He concluded, “[An] important question is, to what extent do abnormal rhythms drive the abnormal brain chemistry that we see in depression? We have known for some time that antidepressant medications alter the electrical rhythms of the brain at the same time that levels of brain chemicals like serotonin are changing. It is possible that a primary effect of antidepressant treatment is to 'repair' the brain's electrical connections and that normalizing brain connectivity is a key step in recovery from depression. That will be the next step in our research."

It appears that the UK researchers are on the same wavelength—pardon the pun—as the UCLA researchers. They have determined that ECT affects the way different parts of the brain involved in depression communicate with each other. They reported that ECT appears to turn down overactive connections between parts of the brain that control mood and parts that control thinking and concentrating. Their ECT study involved using functional magnetic resonance imaging (fMRI) to scan the brains of nine severely depressed patients before and after ECT; they then applied complex mathematical analyses to investigate brain connectivity. Brain hyper-connectivity was decreased after ECT treatment and the patients’ depression decreased.

UCLA researchers have also employed electrical stimulation to treat depression. On September 2, 2010, UCLA researchers released the results of a clinical trial on a unique new therapy that applies electrical stimulation to a major nerve emanating from the brain. The technique, trigeminal nerve stimulation (TNS) achieved an average of a 70% reduction in symptom severity of depression over an eight-week study period. The study's principal investigator, Dr. Ian A. Cook, the Miller Family Professor of Psychiatry at the Semel Institute for Neuroscience and Human Behavior at UCLA, noted that 80% of the subjects achieved remission. The stimulator that was used in the depression clinical trial is about the size of a large cell phone. Two wires from the stimulator are passed under the clothing and connected to electrodes attached to the forehead by adhesive. The electrodes transmit an electrical current to the nerve. All the patients in the trial used the device for approximately eight hours every night while asleep. In contrast to antidepressants, no major side effects were noted.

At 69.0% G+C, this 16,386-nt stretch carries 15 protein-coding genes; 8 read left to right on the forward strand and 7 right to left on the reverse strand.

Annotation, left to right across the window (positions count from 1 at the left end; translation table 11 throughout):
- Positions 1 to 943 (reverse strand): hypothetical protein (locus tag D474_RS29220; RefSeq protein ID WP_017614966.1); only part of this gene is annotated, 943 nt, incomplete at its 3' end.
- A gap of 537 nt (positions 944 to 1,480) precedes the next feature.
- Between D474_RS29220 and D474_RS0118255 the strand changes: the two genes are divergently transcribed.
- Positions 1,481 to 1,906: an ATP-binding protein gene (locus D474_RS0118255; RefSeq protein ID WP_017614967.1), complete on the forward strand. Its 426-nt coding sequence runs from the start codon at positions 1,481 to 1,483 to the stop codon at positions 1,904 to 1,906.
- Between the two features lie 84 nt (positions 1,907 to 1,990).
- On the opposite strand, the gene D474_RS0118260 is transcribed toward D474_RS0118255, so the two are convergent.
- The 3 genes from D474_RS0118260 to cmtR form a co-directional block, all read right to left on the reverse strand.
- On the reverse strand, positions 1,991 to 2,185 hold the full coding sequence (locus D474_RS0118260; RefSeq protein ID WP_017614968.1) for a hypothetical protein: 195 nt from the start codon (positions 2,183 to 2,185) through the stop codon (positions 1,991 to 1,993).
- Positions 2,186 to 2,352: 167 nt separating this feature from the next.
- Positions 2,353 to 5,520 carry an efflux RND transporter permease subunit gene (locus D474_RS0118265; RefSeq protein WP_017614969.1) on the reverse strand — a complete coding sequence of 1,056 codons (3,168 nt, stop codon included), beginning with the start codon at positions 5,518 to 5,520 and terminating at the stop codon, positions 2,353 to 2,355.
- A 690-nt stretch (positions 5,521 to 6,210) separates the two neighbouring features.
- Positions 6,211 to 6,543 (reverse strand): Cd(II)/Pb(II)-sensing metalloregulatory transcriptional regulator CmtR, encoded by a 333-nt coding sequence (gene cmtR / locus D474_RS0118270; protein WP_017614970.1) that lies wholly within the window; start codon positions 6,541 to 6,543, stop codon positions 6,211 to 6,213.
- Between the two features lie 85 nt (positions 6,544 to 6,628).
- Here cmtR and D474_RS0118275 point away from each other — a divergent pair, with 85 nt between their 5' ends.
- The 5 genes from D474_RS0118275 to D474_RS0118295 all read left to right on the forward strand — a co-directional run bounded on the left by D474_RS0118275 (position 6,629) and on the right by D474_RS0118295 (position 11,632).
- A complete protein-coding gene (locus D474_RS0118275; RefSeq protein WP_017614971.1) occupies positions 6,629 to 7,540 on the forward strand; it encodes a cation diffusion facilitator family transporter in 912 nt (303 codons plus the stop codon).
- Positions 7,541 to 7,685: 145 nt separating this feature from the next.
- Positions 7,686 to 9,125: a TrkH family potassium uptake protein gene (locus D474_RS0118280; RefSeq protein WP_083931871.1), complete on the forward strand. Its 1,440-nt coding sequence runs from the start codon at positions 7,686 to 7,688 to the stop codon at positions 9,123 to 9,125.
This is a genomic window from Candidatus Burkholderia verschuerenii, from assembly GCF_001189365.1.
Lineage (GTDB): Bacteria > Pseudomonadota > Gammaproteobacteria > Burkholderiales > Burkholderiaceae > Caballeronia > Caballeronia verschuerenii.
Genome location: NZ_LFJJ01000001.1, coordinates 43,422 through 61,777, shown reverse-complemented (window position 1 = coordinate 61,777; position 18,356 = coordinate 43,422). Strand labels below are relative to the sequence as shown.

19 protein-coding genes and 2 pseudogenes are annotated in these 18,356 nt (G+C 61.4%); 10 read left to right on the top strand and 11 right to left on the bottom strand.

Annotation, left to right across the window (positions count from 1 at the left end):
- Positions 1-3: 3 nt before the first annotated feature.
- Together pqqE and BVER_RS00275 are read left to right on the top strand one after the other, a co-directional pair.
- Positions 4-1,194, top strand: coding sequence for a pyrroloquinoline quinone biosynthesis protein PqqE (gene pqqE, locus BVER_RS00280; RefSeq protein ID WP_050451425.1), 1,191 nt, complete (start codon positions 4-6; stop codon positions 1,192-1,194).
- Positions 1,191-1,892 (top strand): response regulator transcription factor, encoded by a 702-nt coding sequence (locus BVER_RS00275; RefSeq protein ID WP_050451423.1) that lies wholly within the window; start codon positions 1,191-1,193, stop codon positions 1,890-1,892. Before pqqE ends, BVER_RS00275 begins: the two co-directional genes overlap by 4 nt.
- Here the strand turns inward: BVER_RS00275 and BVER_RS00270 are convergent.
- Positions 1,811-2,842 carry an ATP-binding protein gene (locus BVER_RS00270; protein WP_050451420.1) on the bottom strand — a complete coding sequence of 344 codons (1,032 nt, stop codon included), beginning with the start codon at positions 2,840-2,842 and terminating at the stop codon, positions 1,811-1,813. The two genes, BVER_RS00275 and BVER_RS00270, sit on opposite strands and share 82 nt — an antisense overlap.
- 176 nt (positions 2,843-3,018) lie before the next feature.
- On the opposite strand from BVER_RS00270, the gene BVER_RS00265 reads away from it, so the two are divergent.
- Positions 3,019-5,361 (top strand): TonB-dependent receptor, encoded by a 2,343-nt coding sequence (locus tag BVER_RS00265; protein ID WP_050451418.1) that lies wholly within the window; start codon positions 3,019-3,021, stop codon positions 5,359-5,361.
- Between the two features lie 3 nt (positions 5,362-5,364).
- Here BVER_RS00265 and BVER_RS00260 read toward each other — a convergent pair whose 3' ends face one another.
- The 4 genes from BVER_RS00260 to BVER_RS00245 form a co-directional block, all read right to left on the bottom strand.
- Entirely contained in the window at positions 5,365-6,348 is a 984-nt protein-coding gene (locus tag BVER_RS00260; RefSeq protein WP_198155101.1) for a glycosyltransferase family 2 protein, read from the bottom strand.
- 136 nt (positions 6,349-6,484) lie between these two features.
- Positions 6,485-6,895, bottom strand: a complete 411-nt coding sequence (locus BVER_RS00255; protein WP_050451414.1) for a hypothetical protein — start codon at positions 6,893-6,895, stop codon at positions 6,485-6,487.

Dr. Cook stated, “The major branches of the trigeminal nerve in the face are located close to the surface of the skull and can be stimulated either with non-invasive external electrodes, as we used in this trial, or with minimally invasive subcutaneous electrodes.” He added that some patients may prefer to have miniature subcutaneous electrodes implanted under the skin rather than applying new electrodes daily.

References:
Proceedings of the National Academy of Sciences
Plos One